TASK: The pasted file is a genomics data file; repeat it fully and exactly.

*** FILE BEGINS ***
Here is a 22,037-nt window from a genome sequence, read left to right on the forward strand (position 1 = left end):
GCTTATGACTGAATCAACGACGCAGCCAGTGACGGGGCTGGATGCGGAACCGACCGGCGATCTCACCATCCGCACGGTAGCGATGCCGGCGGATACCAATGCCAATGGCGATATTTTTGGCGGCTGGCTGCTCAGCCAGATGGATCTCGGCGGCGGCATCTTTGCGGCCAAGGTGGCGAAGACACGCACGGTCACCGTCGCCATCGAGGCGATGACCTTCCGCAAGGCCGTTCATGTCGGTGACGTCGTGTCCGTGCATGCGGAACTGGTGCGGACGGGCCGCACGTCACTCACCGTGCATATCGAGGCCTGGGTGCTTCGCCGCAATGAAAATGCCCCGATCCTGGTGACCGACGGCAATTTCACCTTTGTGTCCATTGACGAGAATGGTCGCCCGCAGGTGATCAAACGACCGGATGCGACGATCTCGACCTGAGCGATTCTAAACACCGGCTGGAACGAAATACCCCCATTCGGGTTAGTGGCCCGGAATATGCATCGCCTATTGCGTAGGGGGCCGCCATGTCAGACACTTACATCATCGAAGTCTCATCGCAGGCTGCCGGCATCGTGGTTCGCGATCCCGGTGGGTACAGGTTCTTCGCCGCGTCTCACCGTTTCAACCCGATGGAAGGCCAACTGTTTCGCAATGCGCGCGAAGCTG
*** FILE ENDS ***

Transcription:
Here is a 22,037-nt window from a genome sequence, read left to right on the forward strand (position 1 = left end):
GCTTATGACTGAATCAACGACGCAGCCAGTGACGGGGCTGGATGCGGAACCGACCGGCGATCTCACCATCCGCACGGTAGCGATGCCGGCGGATACCAATGCCAATGGCGATATTTTTGGCGGCTGGCTGCTCAGCCAGATGGATCTCGGCGGCGGCATCTTTGCGGCCAAGGTGGCGAAGACACGCACGGTCACCGTCGCCATCGAGGCGATGACCTTCCGCAAGGCCGTTCATGTCGGTGACGTCGTGTCCGTGCATGCGGAACTGGTGCGGACGGGCCGCACGTCACTCACCGTGCATATCGAGGCCTGGGTGCTTCGCCGCAATGAAAATGCCCCGATCCTGGTGACCGACGGCAATTTCACCTTTGTGTCCATTGACGAGAATGGTCGCCCGCAGGTGATCAAACGACCGGATGCGACGATCTCGACCTGAGCGATTCTAAACACCGGCTGGAACGAAATACCCCCATTCGGGTTAGTGGCCCGGAATATGCATCGCCTATTGCGTAGGGGGCCGCCATGTCAGACACTTACATCATCGAAGTCTCATCGCAGGCTGCCGGCATCGTGGTTCGCGATCCCGGTGGGTACAGGTTCTTCGCCGCGTCTCACCGTTTCAACCCGATGGAAGGCCAACTGTTTCGCAATGCGCGCGAAGCTG